A Santa Ana psychiatrist’s license to practice has been placed on probation for 35 months due to his ill treatment of patients, family members, an Orange County judge and a Medical Board of California investigator, according to state officials.
The order for Dr. Robert T. Perez went into effect on Dec. 8. That was after Perez and his Santa Ana attorney Lee J. Retros had signed a letter in September accepting the medical board’s allegations and punishment against the psychiatrist, which includes seeing a psychiatrist.
State records cited Perez’s behavior toward numerous people and care and treatment of a patient identified as M.M. On June 26, 2013, Perez greeted the patient, a married mother, with “How are you, beautiful? You’re beautiful as always.” That made M.M. uncomfortable.
During the first half hour of the visit, Perez discussed his divorce from his wife, whom he referred to as a cabrona (bitch). He claimed she was trying to take his daughter away from her and showed M.M. a photo of his daughter and the restraining order his wife took out against him, saying that as a doctor he did not deserve it. Then he added, “You’re a very valuable woman; get a divorce, and I will take you.”
The next time M.M. went back to Perez’s office, on July 18, 2013, she brought a female friend—not for an appointment but to drop off insurance documents and express concerns that her pharmacist passed along about the Topamax the psychiatrist prescribed her reacting badly with the Xanax and Lexapro she was already taking. The psychiatrist reportedly blew up. “I was on vacation, what do you want me to do?” he said. “I have problems. I have to go to court on Monday. My ex-wife is a fucking liar and she wants to take my daughter from me. I am a doctor, I am the one that knows. Assholes! Bastards! I’m going to sue them assholes!”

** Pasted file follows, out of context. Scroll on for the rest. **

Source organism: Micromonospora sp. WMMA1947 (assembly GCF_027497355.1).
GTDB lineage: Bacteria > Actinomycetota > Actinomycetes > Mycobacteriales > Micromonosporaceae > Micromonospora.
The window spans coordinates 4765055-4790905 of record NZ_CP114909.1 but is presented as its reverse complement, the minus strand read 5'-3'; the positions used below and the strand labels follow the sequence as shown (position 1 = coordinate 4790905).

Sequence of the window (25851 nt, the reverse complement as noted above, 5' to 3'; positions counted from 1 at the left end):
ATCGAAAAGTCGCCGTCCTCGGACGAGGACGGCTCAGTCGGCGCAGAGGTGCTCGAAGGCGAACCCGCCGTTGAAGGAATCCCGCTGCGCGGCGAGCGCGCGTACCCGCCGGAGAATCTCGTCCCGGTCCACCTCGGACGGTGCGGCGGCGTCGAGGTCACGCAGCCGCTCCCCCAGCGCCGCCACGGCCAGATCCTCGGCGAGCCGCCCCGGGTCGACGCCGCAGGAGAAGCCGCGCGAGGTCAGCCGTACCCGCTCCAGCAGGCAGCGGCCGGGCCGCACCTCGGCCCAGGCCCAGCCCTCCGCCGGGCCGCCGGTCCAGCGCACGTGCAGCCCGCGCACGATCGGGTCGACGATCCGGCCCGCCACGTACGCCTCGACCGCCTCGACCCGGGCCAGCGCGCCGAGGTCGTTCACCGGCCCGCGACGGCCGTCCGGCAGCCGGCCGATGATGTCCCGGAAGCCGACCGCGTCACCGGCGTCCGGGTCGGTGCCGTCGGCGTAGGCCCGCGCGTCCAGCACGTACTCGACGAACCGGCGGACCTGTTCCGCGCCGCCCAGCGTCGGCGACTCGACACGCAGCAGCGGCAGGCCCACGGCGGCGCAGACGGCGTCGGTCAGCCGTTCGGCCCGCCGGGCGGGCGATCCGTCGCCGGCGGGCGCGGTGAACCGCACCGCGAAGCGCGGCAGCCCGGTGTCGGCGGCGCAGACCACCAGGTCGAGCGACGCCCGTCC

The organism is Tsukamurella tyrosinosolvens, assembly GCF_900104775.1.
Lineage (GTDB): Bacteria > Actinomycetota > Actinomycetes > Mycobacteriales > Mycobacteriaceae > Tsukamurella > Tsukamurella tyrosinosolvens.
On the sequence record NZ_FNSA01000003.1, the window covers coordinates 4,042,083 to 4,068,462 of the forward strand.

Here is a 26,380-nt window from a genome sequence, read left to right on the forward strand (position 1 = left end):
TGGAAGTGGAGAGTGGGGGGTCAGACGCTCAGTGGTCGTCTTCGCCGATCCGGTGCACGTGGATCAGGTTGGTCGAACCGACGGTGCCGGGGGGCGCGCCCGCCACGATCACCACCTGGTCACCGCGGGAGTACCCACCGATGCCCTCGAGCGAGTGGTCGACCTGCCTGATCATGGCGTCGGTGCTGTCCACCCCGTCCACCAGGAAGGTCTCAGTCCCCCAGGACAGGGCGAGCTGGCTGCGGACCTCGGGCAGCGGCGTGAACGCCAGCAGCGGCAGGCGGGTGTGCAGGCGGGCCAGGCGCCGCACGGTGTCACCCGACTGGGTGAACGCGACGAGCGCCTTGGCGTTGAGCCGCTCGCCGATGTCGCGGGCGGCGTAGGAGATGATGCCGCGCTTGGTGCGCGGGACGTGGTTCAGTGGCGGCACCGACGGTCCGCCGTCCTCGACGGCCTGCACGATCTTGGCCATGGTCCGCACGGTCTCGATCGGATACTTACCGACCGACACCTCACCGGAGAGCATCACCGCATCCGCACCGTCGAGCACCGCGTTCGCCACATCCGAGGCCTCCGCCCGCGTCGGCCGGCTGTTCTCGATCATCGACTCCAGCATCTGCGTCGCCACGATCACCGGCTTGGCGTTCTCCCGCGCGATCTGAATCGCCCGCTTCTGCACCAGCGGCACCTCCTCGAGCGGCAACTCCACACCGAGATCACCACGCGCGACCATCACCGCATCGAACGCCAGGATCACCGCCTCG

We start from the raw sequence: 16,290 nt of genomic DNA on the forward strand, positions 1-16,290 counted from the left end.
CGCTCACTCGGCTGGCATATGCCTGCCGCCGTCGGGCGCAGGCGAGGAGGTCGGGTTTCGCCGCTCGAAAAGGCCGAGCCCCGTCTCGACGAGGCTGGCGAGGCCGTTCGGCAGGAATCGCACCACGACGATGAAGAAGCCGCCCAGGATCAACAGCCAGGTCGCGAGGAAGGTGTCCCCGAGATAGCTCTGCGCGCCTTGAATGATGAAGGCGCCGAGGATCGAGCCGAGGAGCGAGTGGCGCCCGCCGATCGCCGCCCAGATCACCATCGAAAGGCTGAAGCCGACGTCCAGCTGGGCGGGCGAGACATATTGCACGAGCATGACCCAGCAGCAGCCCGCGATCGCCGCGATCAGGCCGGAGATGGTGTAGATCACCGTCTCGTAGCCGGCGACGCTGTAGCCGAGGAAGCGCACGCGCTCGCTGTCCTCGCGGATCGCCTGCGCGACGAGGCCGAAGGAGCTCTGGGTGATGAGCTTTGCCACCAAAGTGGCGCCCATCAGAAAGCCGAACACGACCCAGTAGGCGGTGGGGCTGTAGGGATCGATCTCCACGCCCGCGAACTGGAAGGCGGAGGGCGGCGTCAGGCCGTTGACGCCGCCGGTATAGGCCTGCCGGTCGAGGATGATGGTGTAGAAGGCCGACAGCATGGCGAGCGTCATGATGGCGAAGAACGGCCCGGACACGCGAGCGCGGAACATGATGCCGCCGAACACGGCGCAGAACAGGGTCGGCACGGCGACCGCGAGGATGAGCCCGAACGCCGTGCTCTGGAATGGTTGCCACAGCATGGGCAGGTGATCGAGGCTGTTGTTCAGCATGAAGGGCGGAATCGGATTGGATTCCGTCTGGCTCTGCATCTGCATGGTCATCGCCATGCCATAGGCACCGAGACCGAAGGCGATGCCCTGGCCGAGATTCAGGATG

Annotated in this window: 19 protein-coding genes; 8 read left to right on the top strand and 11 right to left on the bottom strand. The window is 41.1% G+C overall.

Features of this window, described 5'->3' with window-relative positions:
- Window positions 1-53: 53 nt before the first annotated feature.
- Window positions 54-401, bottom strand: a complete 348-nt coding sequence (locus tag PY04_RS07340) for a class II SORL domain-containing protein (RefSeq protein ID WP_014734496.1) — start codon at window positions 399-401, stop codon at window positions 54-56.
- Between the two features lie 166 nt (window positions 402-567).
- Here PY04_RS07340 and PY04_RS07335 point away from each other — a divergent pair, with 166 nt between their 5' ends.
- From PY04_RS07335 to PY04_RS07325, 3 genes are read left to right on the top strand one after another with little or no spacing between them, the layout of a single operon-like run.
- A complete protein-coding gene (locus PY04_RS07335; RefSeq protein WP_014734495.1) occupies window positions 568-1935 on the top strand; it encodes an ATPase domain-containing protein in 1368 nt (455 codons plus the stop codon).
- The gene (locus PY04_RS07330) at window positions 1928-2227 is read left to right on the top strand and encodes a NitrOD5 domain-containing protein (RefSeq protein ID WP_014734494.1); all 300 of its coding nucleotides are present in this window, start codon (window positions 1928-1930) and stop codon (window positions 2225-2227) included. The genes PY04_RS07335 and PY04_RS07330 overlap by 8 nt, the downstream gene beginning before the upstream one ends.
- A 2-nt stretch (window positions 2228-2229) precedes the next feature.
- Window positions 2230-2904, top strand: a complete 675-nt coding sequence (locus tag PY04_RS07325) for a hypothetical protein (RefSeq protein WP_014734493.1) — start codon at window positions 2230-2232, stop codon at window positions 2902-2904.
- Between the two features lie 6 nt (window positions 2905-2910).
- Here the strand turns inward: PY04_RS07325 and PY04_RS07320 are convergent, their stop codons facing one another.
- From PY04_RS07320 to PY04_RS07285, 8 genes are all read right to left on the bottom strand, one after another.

M.M. became frightened, called her husband and put him on speaker phone. Later that same day, she received three calls from Perez’s office, and when M.M. called back thinking her next appointment was going to be cancelled, she was instead informed by the secretary that the doctor wanted to talk with her. Still scared, M.M. refused.
On July 23, 2013, M.M. went to Perez’s office with her husband and son to pick up insurance papers. Perez was rude with the husband, told him to leave the office and accused the couple of being paranoid. The psychiatrist asked the husband if he brought a firearm, and after he replied that he did not, Perez told M.M. he would only turn over the papers if she came to the office alone. M.M.’s husband replied that was not going to happen, and Perez told him to shut up and if he did not like the doctor’s methods the door was wide open. When M.M.’s son said not to talk to his father like that, Perez calmed down.
M.M. demanded Perez give up her medical charts so she could see a different psychiatrist, and when he refused she swiped the records away from him. When Perez threatened to call 911 on her for taking his property, she gave the charts back. He yelled at her that she was a paranoid schizophrenic, said “Bye-bye” and tried to close a door on the family. But the son stopped the door from closing, prompting Perez to once again ask if the family was armed. He then ran out of the office to make copies of the medical records but did not give M.M. her full records.